Amazon’s ‘Your Books’ Lets Customers View Reading History, Recommends Titles

Amazon’s latest offering harkens back to its roots as a bookseller.

The company’s Your Books feature, announced Wednesday (Dec. 13), lets users explore all their books in one place, while offering personalized features to find the next thing to read.

The feature, Amazon said in a news release, shows users every book they’ve bought, borrowed or saved, whether in print, on Kindle or via Audible.

“Simply type ‘Your Books’ in the search bar on the Amazon Store, and the top result will open the Your Books feature,” the release said. “Once there, the Library tab contains every book you have ever bought or borrowed from Amazon. You can organize your library based on things like genres, authors, or series — allowing you to discover which categories you like the most or reveal ones you might want to pursue.” 

The library will also help users discover new books. If they want to look at new recommendations based on a single title, a group of titles, or their complete reading history, the Library tab will search through Amazon’s entire selection of books and present options based on the user’s interests.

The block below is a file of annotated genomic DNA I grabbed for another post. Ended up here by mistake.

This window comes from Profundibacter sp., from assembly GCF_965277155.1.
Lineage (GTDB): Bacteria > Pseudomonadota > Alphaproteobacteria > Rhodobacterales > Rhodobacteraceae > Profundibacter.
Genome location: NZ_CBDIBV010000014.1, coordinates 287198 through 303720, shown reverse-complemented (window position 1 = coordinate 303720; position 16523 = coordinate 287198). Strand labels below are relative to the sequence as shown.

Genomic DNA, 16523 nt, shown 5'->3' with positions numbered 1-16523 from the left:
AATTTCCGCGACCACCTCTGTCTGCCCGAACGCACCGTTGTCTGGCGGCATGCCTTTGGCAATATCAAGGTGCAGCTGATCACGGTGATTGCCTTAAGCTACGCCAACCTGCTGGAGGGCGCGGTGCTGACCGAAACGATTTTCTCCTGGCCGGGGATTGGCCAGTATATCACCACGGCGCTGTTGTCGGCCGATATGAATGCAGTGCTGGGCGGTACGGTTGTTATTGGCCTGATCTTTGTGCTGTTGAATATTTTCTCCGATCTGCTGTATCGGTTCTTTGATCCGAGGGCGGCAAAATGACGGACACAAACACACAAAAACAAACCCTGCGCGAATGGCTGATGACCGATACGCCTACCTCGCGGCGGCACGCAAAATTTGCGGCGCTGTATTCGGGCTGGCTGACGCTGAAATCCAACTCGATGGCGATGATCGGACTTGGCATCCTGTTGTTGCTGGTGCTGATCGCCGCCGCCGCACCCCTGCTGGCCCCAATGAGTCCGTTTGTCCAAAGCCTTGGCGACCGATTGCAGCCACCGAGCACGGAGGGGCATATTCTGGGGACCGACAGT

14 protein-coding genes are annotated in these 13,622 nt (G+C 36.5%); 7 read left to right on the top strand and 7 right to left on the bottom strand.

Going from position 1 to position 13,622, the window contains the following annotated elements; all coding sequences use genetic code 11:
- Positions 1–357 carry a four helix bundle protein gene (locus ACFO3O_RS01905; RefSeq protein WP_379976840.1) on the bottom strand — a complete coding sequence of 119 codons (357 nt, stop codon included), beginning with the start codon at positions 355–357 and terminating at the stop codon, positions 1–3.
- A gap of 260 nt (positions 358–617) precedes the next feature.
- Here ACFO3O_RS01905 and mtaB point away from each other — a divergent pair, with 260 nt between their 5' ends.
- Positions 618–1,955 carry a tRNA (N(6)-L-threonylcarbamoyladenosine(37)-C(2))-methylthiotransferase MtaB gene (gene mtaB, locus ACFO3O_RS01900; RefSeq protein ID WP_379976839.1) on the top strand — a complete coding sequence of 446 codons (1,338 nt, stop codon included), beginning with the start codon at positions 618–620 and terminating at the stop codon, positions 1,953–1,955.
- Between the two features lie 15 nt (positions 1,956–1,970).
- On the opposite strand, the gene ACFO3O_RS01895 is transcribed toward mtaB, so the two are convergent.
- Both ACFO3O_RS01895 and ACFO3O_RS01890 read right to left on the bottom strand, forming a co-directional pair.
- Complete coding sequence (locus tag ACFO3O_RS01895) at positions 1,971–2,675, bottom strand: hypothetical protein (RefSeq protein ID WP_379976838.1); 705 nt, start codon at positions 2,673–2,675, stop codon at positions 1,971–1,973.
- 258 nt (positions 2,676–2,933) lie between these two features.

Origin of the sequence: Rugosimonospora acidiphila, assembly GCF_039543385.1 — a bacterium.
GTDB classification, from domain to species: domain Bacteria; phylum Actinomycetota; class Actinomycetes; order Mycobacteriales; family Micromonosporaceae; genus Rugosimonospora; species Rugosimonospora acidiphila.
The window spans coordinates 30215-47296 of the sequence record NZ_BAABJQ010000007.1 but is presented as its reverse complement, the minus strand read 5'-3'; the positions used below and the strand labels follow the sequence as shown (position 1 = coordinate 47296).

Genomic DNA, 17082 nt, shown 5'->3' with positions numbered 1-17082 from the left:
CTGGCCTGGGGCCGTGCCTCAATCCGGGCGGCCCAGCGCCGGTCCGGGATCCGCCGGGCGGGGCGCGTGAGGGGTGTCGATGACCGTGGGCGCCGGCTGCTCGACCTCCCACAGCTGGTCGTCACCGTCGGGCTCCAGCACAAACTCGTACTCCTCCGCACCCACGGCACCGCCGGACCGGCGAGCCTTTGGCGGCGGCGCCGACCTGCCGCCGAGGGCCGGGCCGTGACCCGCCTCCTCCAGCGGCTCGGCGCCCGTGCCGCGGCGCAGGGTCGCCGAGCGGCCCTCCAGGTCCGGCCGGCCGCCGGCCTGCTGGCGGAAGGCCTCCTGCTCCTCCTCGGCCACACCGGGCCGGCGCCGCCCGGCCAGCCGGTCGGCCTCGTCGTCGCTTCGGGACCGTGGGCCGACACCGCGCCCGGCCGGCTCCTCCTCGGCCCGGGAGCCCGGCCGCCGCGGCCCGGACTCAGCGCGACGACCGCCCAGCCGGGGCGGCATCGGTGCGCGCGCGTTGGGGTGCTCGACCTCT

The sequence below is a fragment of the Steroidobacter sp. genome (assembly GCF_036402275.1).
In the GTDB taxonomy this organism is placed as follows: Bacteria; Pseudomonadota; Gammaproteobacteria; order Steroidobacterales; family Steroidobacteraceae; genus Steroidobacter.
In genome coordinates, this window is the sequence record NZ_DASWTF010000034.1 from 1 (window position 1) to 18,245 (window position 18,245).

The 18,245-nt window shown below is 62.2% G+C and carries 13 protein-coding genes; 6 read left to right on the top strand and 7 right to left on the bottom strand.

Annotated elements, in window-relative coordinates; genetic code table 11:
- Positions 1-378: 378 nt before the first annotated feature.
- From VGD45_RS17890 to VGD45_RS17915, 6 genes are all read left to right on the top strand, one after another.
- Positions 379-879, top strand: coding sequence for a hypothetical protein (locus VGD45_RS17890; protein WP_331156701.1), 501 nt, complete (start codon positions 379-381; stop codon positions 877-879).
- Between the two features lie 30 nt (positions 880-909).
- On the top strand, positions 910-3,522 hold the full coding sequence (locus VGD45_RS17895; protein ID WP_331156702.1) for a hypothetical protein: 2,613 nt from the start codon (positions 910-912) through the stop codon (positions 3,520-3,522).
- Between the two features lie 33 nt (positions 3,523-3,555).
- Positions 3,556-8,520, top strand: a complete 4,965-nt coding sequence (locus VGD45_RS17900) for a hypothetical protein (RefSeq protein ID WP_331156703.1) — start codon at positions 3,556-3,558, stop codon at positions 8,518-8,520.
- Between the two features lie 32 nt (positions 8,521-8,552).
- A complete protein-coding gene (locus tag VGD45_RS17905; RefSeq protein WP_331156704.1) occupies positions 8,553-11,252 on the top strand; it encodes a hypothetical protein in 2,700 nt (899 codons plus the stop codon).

A report Wednesday by TechCrunch notes that there’s some overlap here with Goodreads, an Amazon-owned platform where people can log and review what they’ve read and get recommendations about their next book.

In this case, however, rather than reading through reviews from fellow Goodreads users, the reviews come from other Amazon shoppers.

This year has seen Amazon invest more in enhancing its review features, in one case by employing artificial intelligence (AI) for a feature that highlights what customers have written in their product reviews. 

As PYMMTS wrote, this tool provides a short paragraph on the product detail page that highlights the item’s features and customer sentiment frequently mentioned in reviews to help customers determine if the product in question is right for them.

At the same time, the company announced it had filed suit against two services it accuses of churning out fake product reviews.

“We welcome authentic reviews — whether positive or negative — but strictly prohibit fake reviews that intentionally mislead customers by providing information that is not impartial, authentic, or intended for that product or service,” wrote Vaughn Schermerhorn, director of Amazon’s community shopping effort.

“The new AI-generated review highlights use only our trusted review corpus from verified purchases, ensuring that customers can easily understand the community’s opinions at a glance,” he added.